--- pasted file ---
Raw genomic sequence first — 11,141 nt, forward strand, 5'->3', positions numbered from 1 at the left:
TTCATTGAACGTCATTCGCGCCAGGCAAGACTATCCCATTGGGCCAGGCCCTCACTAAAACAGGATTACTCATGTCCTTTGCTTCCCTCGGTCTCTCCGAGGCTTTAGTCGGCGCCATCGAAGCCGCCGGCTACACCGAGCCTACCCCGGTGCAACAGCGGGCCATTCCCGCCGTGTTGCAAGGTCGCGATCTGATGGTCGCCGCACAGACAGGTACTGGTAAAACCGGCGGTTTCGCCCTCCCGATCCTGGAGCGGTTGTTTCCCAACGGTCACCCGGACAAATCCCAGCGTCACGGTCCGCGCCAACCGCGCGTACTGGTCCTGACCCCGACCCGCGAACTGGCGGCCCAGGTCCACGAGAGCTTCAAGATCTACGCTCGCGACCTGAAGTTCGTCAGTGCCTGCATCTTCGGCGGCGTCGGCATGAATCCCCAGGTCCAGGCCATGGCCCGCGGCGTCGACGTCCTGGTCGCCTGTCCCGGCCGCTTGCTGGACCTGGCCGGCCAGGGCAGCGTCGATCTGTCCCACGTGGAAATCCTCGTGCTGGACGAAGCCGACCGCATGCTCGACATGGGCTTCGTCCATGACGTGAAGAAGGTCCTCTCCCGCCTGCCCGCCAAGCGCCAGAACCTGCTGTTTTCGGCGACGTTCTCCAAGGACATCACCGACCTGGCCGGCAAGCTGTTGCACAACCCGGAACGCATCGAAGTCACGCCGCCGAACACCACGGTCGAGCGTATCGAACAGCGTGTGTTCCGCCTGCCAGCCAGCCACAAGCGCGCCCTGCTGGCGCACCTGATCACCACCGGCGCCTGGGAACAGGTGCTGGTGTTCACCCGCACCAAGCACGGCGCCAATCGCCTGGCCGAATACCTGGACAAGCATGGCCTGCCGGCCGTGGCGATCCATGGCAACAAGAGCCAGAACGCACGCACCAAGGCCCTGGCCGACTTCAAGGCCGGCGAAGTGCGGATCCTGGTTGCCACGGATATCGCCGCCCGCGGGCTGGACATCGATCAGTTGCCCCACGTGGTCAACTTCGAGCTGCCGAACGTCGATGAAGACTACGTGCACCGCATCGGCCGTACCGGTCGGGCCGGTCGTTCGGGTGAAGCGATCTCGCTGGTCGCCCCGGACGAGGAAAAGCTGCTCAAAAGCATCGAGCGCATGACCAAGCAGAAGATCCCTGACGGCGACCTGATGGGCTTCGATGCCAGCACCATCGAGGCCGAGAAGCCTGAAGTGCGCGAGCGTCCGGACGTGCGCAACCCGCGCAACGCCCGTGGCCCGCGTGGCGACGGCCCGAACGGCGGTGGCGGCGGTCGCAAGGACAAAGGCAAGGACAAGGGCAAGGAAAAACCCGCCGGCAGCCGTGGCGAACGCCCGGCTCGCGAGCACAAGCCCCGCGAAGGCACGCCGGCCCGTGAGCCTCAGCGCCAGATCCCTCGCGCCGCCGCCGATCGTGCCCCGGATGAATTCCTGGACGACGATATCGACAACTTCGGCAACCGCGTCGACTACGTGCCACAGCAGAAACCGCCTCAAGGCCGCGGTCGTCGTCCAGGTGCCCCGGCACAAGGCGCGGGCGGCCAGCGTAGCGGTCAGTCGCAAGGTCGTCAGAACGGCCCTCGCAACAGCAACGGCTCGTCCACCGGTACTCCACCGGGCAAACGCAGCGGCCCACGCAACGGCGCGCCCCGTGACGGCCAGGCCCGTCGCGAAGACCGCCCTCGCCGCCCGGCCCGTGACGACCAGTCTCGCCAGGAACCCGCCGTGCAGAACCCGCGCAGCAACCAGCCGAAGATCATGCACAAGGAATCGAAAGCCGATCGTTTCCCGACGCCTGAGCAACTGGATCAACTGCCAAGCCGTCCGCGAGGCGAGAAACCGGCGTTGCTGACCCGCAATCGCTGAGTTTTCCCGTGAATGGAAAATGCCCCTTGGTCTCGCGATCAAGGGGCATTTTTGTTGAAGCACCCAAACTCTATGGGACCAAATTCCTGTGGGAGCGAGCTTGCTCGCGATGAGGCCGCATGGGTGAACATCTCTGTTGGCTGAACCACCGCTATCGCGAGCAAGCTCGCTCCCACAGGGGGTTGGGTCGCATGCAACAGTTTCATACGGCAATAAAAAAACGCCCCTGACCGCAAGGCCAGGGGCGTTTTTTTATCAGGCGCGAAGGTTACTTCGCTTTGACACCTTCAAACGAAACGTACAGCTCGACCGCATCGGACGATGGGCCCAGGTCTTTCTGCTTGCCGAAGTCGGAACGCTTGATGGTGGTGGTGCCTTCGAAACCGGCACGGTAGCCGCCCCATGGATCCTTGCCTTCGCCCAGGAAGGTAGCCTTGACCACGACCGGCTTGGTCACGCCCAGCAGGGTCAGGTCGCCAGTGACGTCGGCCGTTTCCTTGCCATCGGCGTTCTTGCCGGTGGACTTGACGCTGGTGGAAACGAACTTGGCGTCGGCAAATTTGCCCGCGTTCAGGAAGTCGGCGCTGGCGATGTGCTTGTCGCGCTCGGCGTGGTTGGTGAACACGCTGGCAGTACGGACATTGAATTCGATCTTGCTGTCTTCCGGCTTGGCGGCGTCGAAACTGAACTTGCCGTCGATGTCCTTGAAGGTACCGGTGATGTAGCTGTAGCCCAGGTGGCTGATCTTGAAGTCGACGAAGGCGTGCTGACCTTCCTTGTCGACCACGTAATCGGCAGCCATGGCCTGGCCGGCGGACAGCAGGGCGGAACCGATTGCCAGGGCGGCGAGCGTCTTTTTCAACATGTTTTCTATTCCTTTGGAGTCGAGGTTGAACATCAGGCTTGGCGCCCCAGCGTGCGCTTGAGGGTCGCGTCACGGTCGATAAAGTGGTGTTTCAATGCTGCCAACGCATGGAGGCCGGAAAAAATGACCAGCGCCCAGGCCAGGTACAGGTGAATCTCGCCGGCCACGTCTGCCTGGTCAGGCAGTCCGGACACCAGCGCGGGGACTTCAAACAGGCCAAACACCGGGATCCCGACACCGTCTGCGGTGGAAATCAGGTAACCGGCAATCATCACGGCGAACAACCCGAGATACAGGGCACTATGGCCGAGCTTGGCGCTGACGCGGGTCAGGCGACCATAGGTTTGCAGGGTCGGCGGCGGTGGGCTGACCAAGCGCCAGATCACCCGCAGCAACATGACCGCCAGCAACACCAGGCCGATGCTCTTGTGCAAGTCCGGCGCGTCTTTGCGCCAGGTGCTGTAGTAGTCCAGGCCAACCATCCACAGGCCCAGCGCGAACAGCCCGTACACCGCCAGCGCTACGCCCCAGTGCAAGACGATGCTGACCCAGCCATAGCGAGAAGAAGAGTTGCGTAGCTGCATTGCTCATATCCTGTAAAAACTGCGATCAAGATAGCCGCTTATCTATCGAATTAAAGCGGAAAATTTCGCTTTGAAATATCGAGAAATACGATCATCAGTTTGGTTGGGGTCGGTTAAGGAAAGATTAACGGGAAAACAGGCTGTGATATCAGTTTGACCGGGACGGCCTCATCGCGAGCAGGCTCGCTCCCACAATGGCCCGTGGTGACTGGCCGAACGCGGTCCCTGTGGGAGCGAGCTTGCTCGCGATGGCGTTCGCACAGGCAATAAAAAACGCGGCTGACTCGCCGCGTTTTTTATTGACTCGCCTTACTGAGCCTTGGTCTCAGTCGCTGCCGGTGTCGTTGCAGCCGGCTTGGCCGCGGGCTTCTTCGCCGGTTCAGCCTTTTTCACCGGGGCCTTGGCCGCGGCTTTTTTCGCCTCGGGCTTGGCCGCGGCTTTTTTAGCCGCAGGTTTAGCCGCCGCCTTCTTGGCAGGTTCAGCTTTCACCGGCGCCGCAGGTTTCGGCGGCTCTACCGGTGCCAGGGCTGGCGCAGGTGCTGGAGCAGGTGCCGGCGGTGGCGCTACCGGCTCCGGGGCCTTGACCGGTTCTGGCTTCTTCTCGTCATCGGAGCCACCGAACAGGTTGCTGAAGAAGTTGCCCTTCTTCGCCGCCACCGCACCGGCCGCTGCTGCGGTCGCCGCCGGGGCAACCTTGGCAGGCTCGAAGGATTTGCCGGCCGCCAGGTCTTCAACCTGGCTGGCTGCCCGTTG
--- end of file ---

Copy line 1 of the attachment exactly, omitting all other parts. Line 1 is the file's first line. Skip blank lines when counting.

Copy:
Raw genomic sequence first — 11,141 nt, forward strand, 5'->3', positions numbered from 1 at the left: